The Dover Boys at Pimento University

Film Review by Dean Duncan Jul 13, 2015

Animation aficionados are all over this one, but the uninitiated don’t always get to interesting alternatives like this one. WB, and maybe Tedd Pierce/Chuck Jones especially, is trying something new. Good for them. Hard to pull off!

This young woman, Miss Dora Standpipe, is very strikingly introduced. Dan Backslide’s anti-Tom, Dick and Larry tirade is very funny. The game of hide and seek, and the way it lands the boys in the saloon, is also good. That girl-from-tree remover anticipates Acme. The road on the mountains design for that chase is pleasingly illogical. Was Cordell Barker inspired by it?

Dora’s captivity is very funny, and it’s a lot like Olive Oyl with those poor Indians in I Yam What I Yam (q.v.). “Help…” she says, quite unconvincingly.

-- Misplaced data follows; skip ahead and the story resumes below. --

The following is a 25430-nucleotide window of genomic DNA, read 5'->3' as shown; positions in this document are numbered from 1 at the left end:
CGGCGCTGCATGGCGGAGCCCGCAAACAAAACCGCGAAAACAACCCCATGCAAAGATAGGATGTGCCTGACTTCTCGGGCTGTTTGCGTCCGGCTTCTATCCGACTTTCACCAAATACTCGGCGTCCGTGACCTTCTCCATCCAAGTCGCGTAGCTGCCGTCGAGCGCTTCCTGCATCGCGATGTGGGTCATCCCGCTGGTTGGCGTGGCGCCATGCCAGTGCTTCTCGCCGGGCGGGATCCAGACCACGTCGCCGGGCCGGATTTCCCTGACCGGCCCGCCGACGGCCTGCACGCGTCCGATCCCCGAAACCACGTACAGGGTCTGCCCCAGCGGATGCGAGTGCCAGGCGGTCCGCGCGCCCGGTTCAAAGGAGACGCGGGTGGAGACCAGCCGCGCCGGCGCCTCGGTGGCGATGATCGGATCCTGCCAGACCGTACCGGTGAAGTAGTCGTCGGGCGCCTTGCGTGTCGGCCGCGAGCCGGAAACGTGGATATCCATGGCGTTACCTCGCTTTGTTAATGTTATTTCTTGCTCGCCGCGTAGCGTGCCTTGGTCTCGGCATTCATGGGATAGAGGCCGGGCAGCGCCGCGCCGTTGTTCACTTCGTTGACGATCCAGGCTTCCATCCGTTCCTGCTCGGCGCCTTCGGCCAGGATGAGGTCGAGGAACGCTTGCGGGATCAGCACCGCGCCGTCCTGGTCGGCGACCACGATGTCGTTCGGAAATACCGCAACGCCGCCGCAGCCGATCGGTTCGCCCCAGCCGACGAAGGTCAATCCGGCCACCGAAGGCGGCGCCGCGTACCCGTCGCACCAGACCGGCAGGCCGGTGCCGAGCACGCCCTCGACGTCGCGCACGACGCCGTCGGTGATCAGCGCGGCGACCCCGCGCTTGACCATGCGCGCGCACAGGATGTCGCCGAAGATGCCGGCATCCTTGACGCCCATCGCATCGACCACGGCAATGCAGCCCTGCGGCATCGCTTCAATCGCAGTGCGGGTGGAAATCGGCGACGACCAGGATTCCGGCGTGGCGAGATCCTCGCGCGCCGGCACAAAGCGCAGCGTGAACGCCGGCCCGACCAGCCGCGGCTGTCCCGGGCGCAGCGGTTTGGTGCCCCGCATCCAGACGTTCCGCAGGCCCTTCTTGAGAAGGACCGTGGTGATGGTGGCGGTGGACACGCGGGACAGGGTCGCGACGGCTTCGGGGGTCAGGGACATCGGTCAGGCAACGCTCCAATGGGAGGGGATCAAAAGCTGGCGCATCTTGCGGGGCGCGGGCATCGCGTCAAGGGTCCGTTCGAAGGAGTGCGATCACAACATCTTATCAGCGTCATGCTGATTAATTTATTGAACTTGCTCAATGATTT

There’s the 1st movement of the 8th piano sonata again! In Luchino Visconti’s milestone of Italian neo-realist cinama, La Terra Trema (1948), we find a real-life Sicilian peasant-fisherman playing Chopin’s 3rd. Etude. On a harmonica!

At the end of the picture there’s some doubt as to who’s good and who’s bad. The tone of the entire thing had left that often important consideration in doubt. The villain is coded as such, but the behaviour of these boys! A climactic triple knockout resolves this uncertainty for us (and is very well visualized). The repeatedly galumphing guy in the old-fashioned bathing suit prevails by making off with Miss Dora in the end. This conclusion makes The Dover Boys … more than just a quirky one-off.  Yes, it’s a closing gag, but they’ve it also culminates their satirizing the melodrama unto ridicule. They’ve given the erstwhile bad guy some consideration, the woman has rejected patriarchal binaries, and the utter and inexplicable misfit wins out in the end.